(var_output[2] + var_output[3] + var_output[5] + var_output[6])
level3_icc
## [1] 0.5618482

From the three-level unconditional means model, the Level-2 ICC was calculated, which indicated that of the total variance in communion, 38.5% is attributable to between partners within a focal person variation. Furthermore, the Level-3 ICC was calculated, which indicated that 56.1% is attributatable to between focal person variation.

Examining the focal person, partner, and relationship effects of communion during social interactions with different types of partners, and whether the perceived partner dominance during the interaction or the extraversion of the focal person were associated with reports of communion.

ctrl <- lmeControl(opt='optim')

model_3level <- lme(fixed = communion ~ 
                            -1 +
                            focalcode:partner_status +
                            partcode:partner_status + 
                            focalcode:igdom:partner_status +
                            partcode:igdom:partner_status +
                            focalcode:bfi_e_c:partner_status + 
                            partcode:bfi_e_c:partner_status + 
                            focalcode:bfi_e_c:partner_status:igdom + 
                            partcode:bfi_e_c:partner_status:igdom,
                        random = ~ -1 + focalcode + partcode | id/partner_status, 
                        weights = varIdent(form = ~1 | focalcode),
                        corr = corCompSymm(form = ~1 | id/partner_status),
                        control = ctrl,
                        data = amib,
                        na.action = na.exclude) 

#summary(model_3level)

# Fixed Effects
summary(model_3level)$tTable
##                                                Value   Std.Error    DF
## focalcode:partner_status1               -0.769276904 0.309746040 13193
## focalcode:partner_status2               -1.027464257 0.327465746 13193
## focalcode:partner_status3               -0.946121243 1.295306207 13193
## focalcode:partner_status4               -0.909257028 0.073575997 13193
## focalcode:partner_status5               -0.863798091 0.143908070 13193
## focalcode:partner_status6               -1.639306634 0.178658814 13193
## focalcode:partner_status7               -0.480225479 0.394004826 13193
## focalcode:partner_status8               -1.174997314 0.470170246 13193
## focalcode:partner_status9               -1.484728204 0.106034906 13193
## partner_status1:partcode                -0.046489013 0.324351060 13193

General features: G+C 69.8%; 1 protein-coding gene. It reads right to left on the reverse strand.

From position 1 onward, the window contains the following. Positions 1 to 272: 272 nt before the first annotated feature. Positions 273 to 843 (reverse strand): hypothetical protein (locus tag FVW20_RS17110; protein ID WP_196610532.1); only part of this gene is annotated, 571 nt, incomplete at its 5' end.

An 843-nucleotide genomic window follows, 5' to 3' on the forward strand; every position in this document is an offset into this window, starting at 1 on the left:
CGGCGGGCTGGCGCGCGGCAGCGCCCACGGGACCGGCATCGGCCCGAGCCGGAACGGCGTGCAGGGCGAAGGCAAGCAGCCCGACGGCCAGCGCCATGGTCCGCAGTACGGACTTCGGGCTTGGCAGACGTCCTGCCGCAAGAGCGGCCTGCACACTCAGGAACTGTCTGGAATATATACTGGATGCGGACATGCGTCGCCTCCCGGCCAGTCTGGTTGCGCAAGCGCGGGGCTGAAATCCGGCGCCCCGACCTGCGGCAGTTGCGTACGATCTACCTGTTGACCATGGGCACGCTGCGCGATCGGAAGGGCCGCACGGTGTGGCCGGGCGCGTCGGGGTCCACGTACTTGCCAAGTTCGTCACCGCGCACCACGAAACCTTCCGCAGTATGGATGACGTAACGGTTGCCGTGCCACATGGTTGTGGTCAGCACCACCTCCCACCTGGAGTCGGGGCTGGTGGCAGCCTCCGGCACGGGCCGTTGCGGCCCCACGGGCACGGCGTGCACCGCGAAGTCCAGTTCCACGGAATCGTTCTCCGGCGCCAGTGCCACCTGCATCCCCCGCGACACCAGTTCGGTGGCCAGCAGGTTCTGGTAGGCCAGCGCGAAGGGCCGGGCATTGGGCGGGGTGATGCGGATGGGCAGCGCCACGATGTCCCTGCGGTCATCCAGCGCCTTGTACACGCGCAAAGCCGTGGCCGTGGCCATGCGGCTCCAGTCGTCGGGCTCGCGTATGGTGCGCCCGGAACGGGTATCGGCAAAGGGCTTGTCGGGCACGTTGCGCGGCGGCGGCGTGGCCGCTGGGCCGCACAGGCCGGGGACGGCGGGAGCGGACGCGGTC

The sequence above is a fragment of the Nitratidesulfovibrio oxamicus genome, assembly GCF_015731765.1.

## partner_status2:partcode                 0.198447329 0.337069012 13193
## partner_status3:partcode                 0.082408906 1.345641016 13193
## partner_status4:partcode                -0.178504925 0.075705303 13193
## partner_status5:partcode                -0.132447647 0.149831438 13193
## partner_status6:partcode                -0.656248095 0.182887238 13193
## partner_status7:partcode                 0.012754374 0.411834318 13193
## partner_status8:partcode                 0.169608652 0.493736246 13193
## partner_status9:partcode                -0.384835492 0.109658369 13193
## focalcode:partner_status1:igdom          0.047316016 0.041692975 13193
## focalcode:partner_status2:igdom          0.132623029 0.048956072 13193
## focalcode:partner_status3:igdom          0.010740566 0.168419997 13193
## focalcode:partner_status4:igdom          0.146232385 0.009212123 13193
## focalcode:partner_status5:igdom          0.105190420 0.020987350 13193
## focalcode:partner_status6:igdom          0.260264626 0.024558956 13193
## focalcode:partner_status7:igdom          0.069806805 0.052331786 13193
## focalcode:partner_status8:igdom          0.199108625 0.065113731 13193
## focalcode:partner_status9:igdom          0.198215145 0.015209186 13193
## partner_status1:partcode:igdom          -0.009093224 0.043832763 13193
## partner_status2:partcode:igdom          -0.036974956 0.050320313 13193
## partner_status3:partcode:igdom          -0.035454269 0.174058605 13193
## partner_status4:partcode:igdom           0.035922720 0.009939798 13193
## partner_status5:partcode:igdom           0.010709675 0.022267980 13193
## partner_status6:partcode:igdom           0.097688070 0.025472385 13193
## partner_status7:partcode:igdom           0.006565948 0.055275887 13193
## partner_status8:partcode:igdom          -0.013803355 0.068462039 13193
## partner_status9:partcode:igdom           0.032281232 0.016016831 13193
## focalcode:partner_status1:bfi_e_c        0.163678952 0.280372281 13193
## focalcode:partner_status2:bfi_e_c        0.115852986 0.330386871 13193
## focalcode:partner_status3:bfi_e_c        3.080992673 1.333636572 13193
## focalcode:partner_status4:bfi_e_c        0.138167388 0.071915592 13193
## focalcode:partner_status5:bfi_e_c        0.404977498 0.149624937 13193
## focalcode:partner_status6:bfi_e_c       -0.337806824 0.189001498 13193